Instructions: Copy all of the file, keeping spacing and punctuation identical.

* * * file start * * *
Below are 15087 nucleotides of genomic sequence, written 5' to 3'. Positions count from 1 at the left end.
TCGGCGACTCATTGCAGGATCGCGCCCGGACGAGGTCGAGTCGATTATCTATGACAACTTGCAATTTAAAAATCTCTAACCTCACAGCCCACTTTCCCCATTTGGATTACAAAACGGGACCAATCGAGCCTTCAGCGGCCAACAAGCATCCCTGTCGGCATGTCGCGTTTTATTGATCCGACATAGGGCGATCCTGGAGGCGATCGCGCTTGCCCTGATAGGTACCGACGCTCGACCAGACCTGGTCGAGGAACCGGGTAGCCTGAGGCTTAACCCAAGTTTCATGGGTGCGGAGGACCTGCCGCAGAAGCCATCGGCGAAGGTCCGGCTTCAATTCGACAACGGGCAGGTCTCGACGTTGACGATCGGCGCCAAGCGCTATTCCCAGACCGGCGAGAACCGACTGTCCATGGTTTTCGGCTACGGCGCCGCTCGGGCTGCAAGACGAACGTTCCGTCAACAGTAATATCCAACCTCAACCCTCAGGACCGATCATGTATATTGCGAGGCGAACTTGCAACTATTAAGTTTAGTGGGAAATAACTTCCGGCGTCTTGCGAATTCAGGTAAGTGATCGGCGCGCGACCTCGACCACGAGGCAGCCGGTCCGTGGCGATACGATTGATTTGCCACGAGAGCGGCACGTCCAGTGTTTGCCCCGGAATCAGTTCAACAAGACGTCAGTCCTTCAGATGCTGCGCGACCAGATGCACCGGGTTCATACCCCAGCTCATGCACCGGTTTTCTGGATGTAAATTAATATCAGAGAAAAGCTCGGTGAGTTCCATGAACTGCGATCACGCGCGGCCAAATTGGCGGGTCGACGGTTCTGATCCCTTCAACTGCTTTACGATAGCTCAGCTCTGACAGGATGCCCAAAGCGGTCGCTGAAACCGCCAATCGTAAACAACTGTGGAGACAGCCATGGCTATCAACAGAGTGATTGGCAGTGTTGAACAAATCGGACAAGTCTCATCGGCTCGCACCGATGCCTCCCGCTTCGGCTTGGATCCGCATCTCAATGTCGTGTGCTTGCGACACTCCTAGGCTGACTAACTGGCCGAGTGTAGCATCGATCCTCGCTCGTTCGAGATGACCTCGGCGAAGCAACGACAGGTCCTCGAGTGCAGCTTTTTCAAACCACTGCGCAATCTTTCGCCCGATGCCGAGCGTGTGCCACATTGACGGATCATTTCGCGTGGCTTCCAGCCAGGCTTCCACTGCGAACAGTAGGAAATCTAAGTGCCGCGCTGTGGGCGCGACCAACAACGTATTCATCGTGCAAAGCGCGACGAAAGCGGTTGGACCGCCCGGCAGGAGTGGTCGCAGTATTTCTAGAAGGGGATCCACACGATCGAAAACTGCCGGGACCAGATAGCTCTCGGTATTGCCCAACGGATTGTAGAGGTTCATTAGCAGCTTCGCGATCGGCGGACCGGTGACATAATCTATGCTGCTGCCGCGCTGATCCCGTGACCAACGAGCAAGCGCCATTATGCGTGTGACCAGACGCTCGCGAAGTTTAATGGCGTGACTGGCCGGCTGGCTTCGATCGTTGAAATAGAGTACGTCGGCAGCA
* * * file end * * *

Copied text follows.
Below are 15087 nucleotides of genomic sequence, written 5' to 3'. Positions count from 1 at the left end.
TCGGCGACTCATTGCAGGATCGCGCCCGGACGAGGTCGAGTCGATTATCTATGACAACTTGCAATTTAAAAATCTCTAACCTCACAGCCCACTTTCCCCATTTGGATTACAAAACGGGACCAATCGAGCCTTCAGCGGCCAACAAGCATCCCTGTCGGCATGTCGCGTTTTATTGATCCGACATAGGGCGATCCTGGAGGCGATCGCGCTTGCCCTGATAGGTACCGACGCTCGACCAGACCTGGTCGAGGAACCGGGTAGCCTGAGGCTTAACCCAAGTTTCATGGGTGCGGAGGACCTGCCGCAGAAGCCATCGGCGAAGGTCCGGCTTCAATTCGACAACGGGCAGGTCTCGACGTTGACGATCGGCGCCAAGCGCTATTCCCAGACCGGCGAGAACCGACTGTCCATGGTTTTCGGCTACGGCGCCGCTCGGGCTGCAAGACGAACGTTCCGTCAACAGTAATATCCAACCTCAACCCTCAGGACCGATCATGTATATTGCGAGGCGAACTTGCAACTATTAAGTTTAGTGGGAAATAACTTCCGGCGTCTTGCGAATTCAGGTAAGTGATCGGCGCGCGACCTCGACCACGAGGCAGCCGGTCCGTGGCGATACGATTGATTTGCCACGAGAGCGGCACGTCCAGTGTTTGCCCCGGAATCAGTTCAACAAGACGTCAGTCCTTCAGATGCTGCGCGACCAGATGCACCGGGTTCATACCCCAGCTCATGCACCGGTTTTCTGGATGTAAATTAATATCAGAGAAAAGCTCGGTGAGTTCCATGAACTGCGATCACGCGCGGCCAAATTGGCGGGTCGACGGTTCTGATCCCTTCAACTGCTTTACGATAGCTCAGCTCTGACAGGATGCCCAAAGCGGTCGCTGAAACCGCCAATCGTAAACAACTGTGGAGACAGCCATGGCTATCAACAGAGTGATTGGCAGTGTTGAACAAATCGGACAAGTCTCATCGGCTCGCACCGATGCCTCCCGCTTCGGCTTGGATCCGCATCTCAATGTCGTGTGCTTGCGACACTCCTAGGCTGACTAACTGGCCGAGTGTAGCATCGATCCTCGCTCGTTCGAGATGACCTCGGCGAAGCAACGACAGGTCCTCGAGTGCAGCTTTTTCAAACCACTGCGCAATCTTTCGCCCGATGCCGAGCGTGTGCCACATTGACGGATCATTTCGCGTGGCTTCCAGCCAGGCTTCCACTGCGAACAGTAGGAAATCTAAGTGCCGCGCTGTGGGCGCGACCAACAACGTATTCATCGTGCAAAGCGCGACGAAAGCGGTTGGACCGCCCGGCAGGAGTGGTCGCAGTATTTCTAGAAGGGGATCCACACGATCGAAAACTGCCGGGACCAGATAGCTCTCGGTATTGCCCAACGGATTGTAGAGGTTCATTAGCAGCTTCGCGATCGGCGGACCGGTGACATAATCTATGCTGCTGCCGCGCTGATCCCGTGACCAACGAGCAAGCGCCATTATGCGTGTGACCAGACGCTCGCGAAGTTTAATGGCGTGACTGGCCGGCTGGCTTCGATCGTTGAAATAGAGTACGTCGGCAGCA